Mr Sellar, chairman of The Highland Council's Inverness committee, expressed his surprise at the comments made by councillor
Angus Graham, vice-convener of the Western Isles Council, given the support for the strategy given by the Western Isles Council and the successful outcome of the Berlin Summit negotiations in winning a further£210m for the area over the next six years.
He said: 'The Western Isles has received over 18% (£23m) of Objective 1 money, with only have 8% of the population. That extra money comes from Inverness because we have the largest population base in the Highlands and a significant part of the European money is based on population size. If Inverness had been taken out of the bid to Europe, the sum of money available would have dropped dramatically and the councillor Graham would have scored a monumental own goal.
'In any event, taking Inverness out would not have made the difference to the GDP figures that councillor Graham wants. In order to get the figures below the 75% GDP level would have required Shetland, Orkney, Caithness, Sutherland, Ross & Cromarty, Inverness, Nairn, Badenoch & Strathspey and rural Moray to be taken out as their GDP figures are the same or higher than Inverness. If that had happened you would not have been left with a region to receive what is a regional aid package.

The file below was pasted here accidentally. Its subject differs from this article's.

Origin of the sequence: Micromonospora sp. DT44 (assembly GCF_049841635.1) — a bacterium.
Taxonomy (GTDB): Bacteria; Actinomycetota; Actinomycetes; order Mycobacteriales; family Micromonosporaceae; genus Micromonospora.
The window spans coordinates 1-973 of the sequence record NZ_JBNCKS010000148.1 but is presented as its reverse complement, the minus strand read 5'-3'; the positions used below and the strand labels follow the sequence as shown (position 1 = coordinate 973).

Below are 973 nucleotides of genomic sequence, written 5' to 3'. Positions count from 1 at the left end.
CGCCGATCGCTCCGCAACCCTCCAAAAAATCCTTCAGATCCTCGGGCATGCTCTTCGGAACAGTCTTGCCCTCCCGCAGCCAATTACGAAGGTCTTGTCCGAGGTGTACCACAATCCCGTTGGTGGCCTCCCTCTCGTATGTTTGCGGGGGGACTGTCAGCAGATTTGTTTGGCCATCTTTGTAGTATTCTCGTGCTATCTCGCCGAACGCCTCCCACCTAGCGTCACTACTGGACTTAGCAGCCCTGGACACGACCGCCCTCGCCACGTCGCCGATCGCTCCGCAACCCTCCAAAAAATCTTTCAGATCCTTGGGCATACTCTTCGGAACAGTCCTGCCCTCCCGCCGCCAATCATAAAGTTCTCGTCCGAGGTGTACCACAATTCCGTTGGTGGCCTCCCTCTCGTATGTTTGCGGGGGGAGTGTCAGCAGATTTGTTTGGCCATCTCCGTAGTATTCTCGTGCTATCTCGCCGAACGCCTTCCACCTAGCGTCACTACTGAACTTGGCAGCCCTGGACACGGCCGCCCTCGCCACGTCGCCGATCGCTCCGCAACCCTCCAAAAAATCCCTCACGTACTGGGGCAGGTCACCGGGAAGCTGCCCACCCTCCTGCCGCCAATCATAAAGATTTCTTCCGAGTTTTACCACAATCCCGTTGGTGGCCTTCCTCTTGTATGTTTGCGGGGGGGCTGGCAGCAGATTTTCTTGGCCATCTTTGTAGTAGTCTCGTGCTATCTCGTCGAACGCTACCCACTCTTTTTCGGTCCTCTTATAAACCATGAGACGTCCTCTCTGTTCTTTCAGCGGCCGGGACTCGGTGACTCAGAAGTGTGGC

'If councillor Graham is now saying the Western Isles does not want to accept any money that could be said to have been 'earned' based on the Inverness population, I am sure that would be very welcome in Inverness, but I am not sure how that will serve the development needs of the Western Isles. Equally, there are key regional projects where Inverness can benefit from European aid such as the new airport
He stressed that the Western Isles Council had agreed to the strategy adopted and added: 'Instead of looking to blame Inverness, councillor Graham should be thankful we are happy to see some of the money that should be rightfully ours going to the Western Isles, because we recognise their higher needs.'
The official European statistics which form the Inverness statistical unit includes the whole of rural Inverness, the town of Inverness, Nairn, Badenoch & Strathspey and much of rural Moray. Shetland, Orkney and the statistical unit of Caithness, Sutherland, Ross
& Cromarty, all have the same or higher GDP than the Inverness statistical unit.